The Lord Secures Our Future Through Jesus the Messiah

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1 Why do the nations conspire and the peoples plot in vain? 2 The kings of the earth rise up and the rulers band together against the Lord and against his anointed, saying, 3 “Let us break their chains and throw off their shackles.”4 The One enthroned in heaven laughs; the Lord scoffs at them. 5He rebukes them in his anger and terrifies them in his wrath, saying, 6 “I have installed my king on Zion, my holy mountain.” 7 I will proclaim the Lord’s decree: He said to me, “You are my son; today I have become your father. 8 Ask me, and I will make the nations your inheritance, the ends of the earth your possession. 9 You will break them with a rod of iron; you will dash them to pieces like pottery.” (Psalm 2:1-9)

Key Observation: True security in the present is found in confidently trusting that the future is secure in God’s kingdom.

Psalm 2 opens with the first question in the book of Psalms. “Why do the nations conspire and the peoples plot in vain?” If Psalm 1 offers clear instruction from a bird’s-eye view on our individual lives as God’s people, then Psalm 2 serves to offer a global perspective on the relationship between God’s people and the kingdoms and the nations who do not yet worship God. How can an individual live faithfully in an unholy world full of threats? By trusting in the Lord and in the Lord’s Messiah who rules God’s kingdom.

Psalm 2:1–3 reminds us of the dangers of living in our world. There are nations and peoples all around who neither know the Lord nor desire to practice faithfulness. In the psalmist’s time, God’s people were surrounded on all sides by hostile nations. During the times of the Bible, God’s people faced domination from scores of nations: Philistines, Midianites, Syrians, Assyrians, Egyptians, Babylonians, Persians, Greeks, and Romans. Many Christians around our world today face real persecution that threatens their security and sometimes their lives. The conspiracies and plots of those yet to know the Lord can challenge faithfulness, but this psalm assures us that these plots will ultimately amount to nothing. Psalm 2:4–9 offers the response of the Lord to the raging of the nations. We find security in our world not in our own strength or by trusting in political or military power. Verses 4–6 describe the Lord’s response to the real threat of the nations as laughter! The nations surrounding Israel had superior weaponry and larger armies, but compared to the power of the Lord, they may as well have squirt guns and paper planes. Yet God does not respond with overwhelming force or shock-and-awe displays of military might. His answer to the nations is to appoint a king who will serve as the earthly representative and leader of God’s kingdom from Zion, that is Jerusalem.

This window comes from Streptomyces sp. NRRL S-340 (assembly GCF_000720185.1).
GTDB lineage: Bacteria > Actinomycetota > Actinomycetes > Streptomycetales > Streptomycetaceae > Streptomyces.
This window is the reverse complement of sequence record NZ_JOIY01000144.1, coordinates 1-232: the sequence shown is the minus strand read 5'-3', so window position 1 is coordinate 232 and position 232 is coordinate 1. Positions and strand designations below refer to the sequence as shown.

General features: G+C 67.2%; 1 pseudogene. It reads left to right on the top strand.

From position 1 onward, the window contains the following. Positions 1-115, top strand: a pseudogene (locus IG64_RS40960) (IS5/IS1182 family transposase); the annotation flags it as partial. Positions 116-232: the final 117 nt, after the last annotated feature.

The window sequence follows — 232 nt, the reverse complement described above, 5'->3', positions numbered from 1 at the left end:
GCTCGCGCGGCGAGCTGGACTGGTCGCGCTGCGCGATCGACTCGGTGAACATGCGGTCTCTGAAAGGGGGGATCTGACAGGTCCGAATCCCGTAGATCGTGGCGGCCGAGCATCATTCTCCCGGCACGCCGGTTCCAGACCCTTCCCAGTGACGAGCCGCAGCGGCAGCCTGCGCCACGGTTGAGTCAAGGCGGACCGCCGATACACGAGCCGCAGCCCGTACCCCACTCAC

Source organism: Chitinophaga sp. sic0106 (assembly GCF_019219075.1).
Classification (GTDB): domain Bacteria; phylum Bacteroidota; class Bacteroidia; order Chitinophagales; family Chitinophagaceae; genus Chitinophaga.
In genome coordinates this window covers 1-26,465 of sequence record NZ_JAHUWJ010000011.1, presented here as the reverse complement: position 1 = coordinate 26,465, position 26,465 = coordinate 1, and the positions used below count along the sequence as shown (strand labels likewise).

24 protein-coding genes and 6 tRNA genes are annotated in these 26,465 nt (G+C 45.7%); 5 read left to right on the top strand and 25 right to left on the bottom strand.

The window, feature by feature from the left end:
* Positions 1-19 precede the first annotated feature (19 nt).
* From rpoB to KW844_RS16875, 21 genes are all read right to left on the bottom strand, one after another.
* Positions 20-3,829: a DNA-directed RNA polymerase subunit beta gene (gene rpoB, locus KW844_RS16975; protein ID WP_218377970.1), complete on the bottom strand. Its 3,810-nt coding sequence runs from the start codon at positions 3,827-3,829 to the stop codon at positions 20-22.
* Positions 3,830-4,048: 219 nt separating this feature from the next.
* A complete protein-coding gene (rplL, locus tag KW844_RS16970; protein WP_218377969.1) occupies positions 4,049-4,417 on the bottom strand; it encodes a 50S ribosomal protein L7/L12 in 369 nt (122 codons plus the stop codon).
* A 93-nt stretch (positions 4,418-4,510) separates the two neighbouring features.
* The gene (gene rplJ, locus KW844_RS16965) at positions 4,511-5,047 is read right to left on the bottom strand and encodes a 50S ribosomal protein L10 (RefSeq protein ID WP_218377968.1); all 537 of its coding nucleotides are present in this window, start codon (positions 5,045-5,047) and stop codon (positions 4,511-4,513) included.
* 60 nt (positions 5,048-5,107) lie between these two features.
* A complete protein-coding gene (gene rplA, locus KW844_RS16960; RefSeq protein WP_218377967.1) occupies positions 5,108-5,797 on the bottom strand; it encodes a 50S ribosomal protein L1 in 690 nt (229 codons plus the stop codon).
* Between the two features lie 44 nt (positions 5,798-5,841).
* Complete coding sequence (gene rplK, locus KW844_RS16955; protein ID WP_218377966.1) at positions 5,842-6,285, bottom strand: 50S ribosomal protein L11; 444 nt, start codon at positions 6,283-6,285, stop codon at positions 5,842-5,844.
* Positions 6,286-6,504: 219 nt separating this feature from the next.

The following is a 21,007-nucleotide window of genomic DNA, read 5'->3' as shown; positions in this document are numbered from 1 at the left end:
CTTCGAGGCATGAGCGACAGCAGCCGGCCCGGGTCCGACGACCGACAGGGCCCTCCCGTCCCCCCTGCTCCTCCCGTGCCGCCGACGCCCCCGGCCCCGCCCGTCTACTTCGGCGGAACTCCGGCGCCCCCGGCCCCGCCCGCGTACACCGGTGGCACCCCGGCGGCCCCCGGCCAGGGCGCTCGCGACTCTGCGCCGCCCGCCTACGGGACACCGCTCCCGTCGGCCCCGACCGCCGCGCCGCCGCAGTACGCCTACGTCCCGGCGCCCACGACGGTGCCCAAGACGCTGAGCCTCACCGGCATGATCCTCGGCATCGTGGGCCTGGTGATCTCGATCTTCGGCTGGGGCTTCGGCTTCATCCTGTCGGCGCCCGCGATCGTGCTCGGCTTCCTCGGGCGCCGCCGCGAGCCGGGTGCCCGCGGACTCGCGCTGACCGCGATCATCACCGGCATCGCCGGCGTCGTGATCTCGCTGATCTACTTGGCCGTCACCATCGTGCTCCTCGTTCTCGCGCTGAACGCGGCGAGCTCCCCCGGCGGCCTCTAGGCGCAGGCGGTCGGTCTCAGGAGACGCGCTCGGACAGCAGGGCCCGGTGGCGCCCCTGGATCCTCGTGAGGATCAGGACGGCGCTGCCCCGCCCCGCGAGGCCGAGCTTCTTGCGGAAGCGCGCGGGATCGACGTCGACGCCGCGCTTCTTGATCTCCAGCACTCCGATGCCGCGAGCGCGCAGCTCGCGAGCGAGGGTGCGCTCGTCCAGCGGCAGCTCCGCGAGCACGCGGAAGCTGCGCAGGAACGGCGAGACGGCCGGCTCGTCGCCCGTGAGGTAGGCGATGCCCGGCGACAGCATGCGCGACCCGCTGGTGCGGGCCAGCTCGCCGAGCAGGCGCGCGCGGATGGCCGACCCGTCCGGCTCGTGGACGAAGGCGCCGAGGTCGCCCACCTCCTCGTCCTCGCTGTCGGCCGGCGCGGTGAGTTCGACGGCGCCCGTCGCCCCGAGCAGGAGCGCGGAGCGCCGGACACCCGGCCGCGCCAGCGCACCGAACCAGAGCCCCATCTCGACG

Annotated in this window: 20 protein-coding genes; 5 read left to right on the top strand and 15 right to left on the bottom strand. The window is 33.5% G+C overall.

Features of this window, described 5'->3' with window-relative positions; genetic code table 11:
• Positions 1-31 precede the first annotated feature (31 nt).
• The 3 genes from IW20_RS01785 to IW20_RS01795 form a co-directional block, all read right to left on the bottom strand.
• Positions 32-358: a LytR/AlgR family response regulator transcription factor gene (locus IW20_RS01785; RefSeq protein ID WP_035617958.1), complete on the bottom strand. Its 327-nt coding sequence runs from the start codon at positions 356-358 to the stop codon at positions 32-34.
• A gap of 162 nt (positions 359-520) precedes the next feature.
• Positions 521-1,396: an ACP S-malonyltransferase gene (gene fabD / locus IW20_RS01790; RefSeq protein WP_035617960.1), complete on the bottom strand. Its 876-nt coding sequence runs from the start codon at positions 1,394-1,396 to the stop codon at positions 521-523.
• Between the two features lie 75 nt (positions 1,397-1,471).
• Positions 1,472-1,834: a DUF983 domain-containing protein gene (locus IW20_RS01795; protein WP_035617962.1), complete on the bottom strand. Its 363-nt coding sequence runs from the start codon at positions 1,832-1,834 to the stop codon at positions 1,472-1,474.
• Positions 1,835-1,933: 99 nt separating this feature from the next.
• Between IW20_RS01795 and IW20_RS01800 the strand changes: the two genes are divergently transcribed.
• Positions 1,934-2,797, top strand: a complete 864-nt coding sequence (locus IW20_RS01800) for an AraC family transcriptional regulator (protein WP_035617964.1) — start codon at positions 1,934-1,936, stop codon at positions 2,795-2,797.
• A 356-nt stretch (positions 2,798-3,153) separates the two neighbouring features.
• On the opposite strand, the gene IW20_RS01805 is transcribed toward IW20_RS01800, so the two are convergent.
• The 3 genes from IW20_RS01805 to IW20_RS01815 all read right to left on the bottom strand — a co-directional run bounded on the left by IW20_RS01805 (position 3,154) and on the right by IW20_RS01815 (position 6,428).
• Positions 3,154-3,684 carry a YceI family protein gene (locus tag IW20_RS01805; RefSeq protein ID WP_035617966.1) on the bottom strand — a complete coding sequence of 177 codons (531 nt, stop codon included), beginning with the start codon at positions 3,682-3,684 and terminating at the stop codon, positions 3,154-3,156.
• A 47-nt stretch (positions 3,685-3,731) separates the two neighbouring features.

Observe in verses 7–9 the language used to describe the king and blessings that the Lord pronounces. First, the Lord identifies the king as his Son. “Son of God” is not a biological statement. Rather it is a pronouncement of the king’s position and role within God’s kingdom. To be the Son of God means that the Israelite king was God’s human agent through whom he would administer his kingdom. The word “today” refers to the psalm’s original use as a psalm of coronation. Psalm 2 provides language for the occasion when God’s people anoint a new king. Verses 8–9 offer bold statements about the Son’s authority over the nations. The nations may rage and conspire, but the Lord is in control over all the earth and God’s Son sits on the throne of God’s kingdom to administer it. Originally, Psalm 2 served to declare the power and prestige of the Davidic king who ruled from Jerusalem. With the coming of Jesus in the New Testament, Christians recognized that the words of Psalm 2 were ultimately pointing not to a mere earthly king but to Jesus.

Questions for Reflecting on This Psalm

  1. What does Psalm 2 teach us about security?
  2. What is the Lord’s response to the chaos and insecurity in our world?
  3. What was the unique role of Israel’s king?

Are you interested in learning more about the Psalms? Consider taking a deep dive into the book with a dynamic teacher, Brian Russell. The book of Psalms is often quoted and clichéd, but much less often contextualized. When we understand the Psalter relative to the circumstances in which it was written, we find a rich resource for God’s people. Through these prayers, God both speaks to us and models how we might speak back to Him. At its core, the book of Psalms is an instructional guide to a moment-by-moment walk with God through the world. Get the book and accompanying videos in our store here.

In these pages you’ll:

  • Discover how the psalms of the Bible can translate to your daily life
  • Allow the psalms to help you find words to express yourself to God when you are unsure of how to pray
  • Learn the historical context in which the psalms were written, adding to their richness

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Dr. Brian Russell is Dean of the School of Urban Ministries and Professor of Biblical Studies at Asbury Theological Seminary. He is also a consultant and speaker on the missional interpretation of Scripture and creating a missional ethos in communities of faith.

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